I’ve been getting a lot of questions about substituting one ingredient for another in a body butter or lotion bar recipe. I wanted to give you some guidelines when choosing to substitute ingredients in a skin care or salve recipe.
Each ingredient has a specific role in the recipe and it’s important to understand the role before you try to substitute one ingredient for another.
Why substitute one oil for another?
Allergies and sensitivities
People can be allergic to the ingredients in a recipe. In this case it’s important that you substitute for an ingredient that is unrelated to the allergen. For instance, don’t substitute castor oil for Turkey Red oil if the person is allergic to castor bean, since Turkey Red oil and castor oil are both made from the caster bean.
Sometime vegetarians will avoid beeswax, even though no bees are harmed in the harvesting of beeswax. Others will desire to avoid ingredients that are imported over long distances due to the carbon foot print imposed on the ingredient. Others will want to substitute an ingredient due to the fear of overharvesting , or the threat to endangered species.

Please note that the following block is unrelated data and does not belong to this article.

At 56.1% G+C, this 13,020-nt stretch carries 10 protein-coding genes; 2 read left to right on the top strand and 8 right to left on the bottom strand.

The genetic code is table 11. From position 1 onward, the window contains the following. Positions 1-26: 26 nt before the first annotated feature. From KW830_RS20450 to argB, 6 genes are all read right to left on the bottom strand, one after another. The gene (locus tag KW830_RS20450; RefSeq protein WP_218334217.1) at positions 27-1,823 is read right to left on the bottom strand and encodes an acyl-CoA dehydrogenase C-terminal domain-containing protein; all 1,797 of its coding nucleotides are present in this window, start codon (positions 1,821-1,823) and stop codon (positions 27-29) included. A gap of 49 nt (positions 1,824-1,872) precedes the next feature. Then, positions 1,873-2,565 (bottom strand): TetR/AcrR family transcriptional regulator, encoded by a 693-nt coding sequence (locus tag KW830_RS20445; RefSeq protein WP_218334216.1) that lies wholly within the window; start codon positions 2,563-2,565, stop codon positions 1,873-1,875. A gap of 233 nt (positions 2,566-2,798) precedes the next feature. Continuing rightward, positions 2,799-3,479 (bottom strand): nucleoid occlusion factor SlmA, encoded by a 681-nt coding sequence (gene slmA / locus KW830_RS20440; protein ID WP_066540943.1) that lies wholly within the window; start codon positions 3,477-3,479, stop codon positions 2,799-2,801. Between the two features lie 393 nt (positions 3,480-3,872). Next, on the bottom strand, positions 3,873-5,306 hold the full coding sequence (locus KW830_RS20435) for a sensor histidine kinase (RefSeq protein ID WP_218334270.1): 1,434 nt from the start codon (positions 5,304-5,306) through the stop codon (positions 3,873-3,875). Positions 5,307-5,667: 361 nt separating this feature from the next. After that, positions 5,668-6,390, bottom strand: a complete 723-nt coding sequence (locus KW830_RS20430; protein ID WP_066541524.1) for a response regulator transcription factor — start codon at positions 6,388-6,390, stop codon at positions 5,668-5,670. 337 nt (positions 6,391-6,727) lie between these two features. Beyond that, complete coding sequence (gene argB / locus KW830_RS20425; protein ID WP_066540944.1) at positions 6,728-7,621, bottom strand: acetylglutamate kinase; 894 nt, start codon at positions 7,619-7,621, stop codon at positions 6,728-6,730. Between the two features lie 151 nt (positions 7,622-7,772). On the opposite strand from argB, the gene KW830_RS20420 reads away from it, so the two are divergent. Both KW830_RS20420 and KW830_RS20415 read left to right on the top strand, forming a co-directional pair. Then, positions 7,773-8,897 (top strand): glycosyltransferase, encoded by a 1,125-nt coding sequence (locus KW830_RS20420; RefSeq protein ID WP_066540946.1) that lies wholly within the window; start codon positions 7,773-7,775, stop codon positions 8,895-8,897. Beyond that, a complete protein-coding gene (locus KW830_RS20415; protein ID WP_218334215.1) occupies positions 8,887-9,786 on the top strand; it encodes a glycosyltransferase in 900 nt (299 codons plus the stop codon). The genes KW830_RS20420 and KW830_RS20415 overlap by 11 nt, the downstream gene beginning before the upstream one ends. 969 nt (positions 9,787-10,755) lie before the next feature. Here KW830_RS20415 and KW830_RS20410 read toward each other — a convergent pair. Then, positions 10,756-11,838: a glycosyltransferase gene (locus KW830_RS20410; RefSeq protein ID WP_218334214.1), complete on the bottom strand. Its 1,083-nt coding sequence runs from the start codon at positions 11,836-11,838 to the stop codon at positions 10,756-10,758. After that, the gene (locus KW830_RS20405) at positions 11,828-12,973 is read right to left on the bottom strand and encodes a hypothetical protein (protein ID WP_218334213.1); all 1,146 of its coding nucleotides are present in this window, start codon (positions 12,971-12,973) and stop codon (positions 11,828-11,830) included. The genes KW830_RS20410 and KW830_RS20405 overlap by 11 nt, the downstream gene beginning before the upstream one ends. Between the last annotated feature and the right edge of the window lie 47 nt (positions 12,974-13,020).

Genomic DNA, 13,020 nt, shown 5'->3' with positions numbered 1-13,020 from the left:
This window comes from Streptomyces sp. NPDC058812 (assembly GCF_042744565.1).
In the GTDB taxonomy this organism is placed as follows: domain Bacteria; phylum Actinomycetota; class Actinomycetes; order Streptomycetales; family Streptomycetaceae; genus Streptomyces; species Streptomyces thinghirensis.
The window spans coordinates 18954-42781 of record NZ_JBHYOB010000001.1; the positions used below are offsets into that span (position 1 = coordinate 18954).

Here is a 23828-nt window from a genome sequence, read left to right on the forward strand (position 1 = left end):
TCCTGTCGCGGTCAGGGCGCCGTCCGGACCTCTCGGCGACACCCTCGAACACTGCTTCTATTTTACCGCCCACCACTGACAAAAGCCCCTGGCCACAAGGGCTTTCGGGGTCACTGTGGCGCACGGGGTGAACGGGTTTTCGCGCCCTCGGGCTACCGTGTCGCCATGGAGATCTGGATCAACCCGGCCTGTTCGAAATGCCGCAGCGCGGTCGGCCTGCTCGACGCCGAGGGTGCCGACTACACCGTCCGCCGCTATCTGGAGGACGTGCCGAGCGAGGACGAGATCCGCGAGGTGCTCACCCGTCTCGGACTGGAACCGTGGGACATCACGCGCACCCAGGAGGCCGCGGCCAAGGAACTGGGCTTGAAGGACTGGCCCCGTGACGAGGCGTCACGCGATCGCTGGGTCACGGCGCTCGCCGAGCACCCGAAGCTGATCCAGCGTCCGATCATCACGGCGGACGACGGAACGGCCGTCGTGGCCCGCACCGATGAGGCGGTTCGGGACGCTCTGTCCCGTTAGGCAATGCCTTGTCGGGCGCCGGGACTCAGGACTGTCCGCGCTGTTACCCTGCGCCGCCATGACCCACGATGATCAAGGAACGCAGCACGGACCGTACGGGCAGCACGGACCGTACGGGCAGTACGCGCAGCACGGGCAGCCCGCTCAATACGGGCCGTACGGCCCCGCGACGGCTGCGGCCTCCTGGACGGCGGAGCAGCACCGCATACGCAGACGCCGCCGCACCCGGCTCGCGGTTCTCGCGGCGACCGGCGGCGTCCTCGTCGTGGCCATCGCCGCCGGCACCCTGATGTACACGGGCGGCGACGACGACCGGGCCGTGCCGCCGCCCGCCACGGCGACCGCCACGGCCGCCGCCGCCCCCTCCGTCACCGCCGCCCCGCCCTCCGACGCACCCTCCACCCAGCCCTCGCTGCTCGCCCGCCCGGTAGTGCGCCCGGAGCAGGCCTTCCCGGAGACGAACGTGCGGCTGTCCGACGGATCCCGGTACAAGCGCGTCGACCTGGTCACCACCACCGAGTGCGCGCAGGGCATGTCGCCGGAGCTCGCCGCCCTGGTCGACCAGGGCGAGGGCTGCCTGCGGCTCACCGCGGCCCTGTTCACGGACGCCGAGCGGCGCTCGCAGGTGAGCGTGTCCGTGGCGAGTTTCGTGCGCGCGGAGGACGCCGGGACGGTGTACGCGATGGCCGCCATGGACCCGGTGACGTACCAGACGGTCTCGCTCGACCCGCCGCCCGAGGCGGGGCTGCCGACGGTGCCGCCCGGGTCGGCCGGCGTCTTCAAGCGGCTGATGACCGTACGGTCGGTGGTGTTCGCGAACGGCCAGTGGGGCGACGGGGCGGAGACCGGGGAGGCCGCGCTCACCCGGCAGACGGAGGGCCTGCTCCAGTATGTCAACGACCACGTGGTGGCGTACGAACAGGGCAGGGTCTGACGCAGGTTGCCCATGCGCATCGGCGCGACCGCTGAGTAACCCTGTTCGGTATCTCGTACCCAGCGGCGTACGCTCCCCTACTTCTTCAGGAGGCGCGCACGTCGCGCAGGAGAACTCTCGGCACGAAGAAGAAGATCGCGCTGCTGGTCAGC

Sometimes the texture or smell of an ingredient will bring up negative emotions and memories and in that case it’s better to substitute a different ingredient to avoid the negative emotions.
Some ingredients in natural skin care and salve recipes may be outside of your budget. It’s important to understand if the ingredient is essential to the therapeutic action of the recipe before you chose to leave it out. If it is an essential ingredient to the recipe, it may be better to choose a different recipe rather than substituting because the recipe won’t be as effective.